Well, he’s a Stranger no more. After weeks of lurking mysteriously around town in his motorcycle jacket, August Booth’s (Eion Bailey) story is finally told.
The episode’s fairytale flashback centers on Geppetto (Tony Amendola) and his formerly wooden son, Pinocchio (Jakob Davies). Geppetto fears that the coming of the Evil Queen’s curse will change Pinocchio back into wood (or worse!). In a world without magic, he wonders, what would happen to a wooden boy?
Geppetto, of course, is tasked with the job of carving the enchanted wardrobe to save Snow White’s baby. To save his own child, though, he uses half the available magic of the tree to send Pinocchio through first.
Pinocchio promises his father that he will take care of baby Emma, because his transit now bars Snow from going through with her child.
Sadly, though, Pinocchio is but a boy and doesn’t know how to take care of a baby. He leaves her and heads out into the world. And August, the now-adult Pinocchio, has never gotten over his failure to keep his promise to his beloved father.
Meanwhile in Storybrooke, August desperately tries to make Emma believe in the fairytale reality by taking her to the enchanted tree. But she digs in her heels in and refuses to believe, feeling too burdened by the responsibility to be the Savior.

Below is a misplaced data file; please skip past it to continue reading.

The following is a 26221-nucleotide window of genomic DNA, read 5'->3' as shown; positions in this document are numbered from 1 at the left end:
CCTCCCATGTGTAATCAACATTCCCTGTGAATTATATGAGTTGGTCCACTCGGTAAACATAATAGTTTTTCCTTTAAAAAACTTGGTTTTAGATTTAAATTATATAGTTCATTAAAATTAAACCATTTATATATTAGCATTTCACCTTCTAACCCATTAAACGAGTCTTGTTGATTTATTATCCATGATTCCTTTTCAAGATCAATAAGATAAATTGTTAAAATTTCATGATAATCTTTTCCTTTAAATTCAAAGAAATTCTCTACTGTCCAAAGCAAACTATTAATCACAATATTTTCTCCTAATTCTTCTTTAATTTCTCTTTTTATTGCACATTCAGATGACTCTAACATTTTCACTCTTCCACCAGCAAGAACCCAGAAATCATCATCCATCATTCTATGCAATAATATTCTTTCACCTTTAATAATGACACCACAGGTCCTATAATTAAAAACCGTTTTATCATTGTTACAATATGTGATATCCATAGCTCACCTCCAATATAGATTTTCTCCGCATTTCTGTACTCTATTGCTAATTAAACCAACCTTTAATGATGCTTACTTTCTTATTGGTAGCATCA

August reconnects with his unaware father instead, and Emma (Jennifer Morrison) decides to take Henry and run.
Eion Bailey is a nice addition to the cast. After a long buildup, August Booth doesn’t disappoint. His attempts to sway Emma and his hesitant reunion with his father were gorgeous. And who couldn’t feel for the boy who had no idea how to take care of an infant alone in a strange world? As well-meaning as Geppetto was, this was always a bad plan.
In a style reminiscent of ABC’s earlier fantasy epic, “Lost,” this episode also brought us back to the beginning of the season in a nicely circular manner, filling in some gaps to earlier stories.
WHAT DIDN’T WORK
Regina’s attempt to seduce David was just uncomfortable and out of the blue. Fortunately, it didn’t work, and the audience does not have to suffer that storyline.
August Booth looks nothing like young Pinocchio. The series has done very well with matching characters in both worlds and multiple timelines, so it’s odd that they completely blew this one.
GIVING CREDIT WHERE CREDIT IS DUE
“The Stranger” was written by Andrew Chambliss and Ian Goldberg. It was directed by Gwyneth Horder-Payton.
“Once Upon a Time” airs Sundays at 8 p.m. ET on ABC.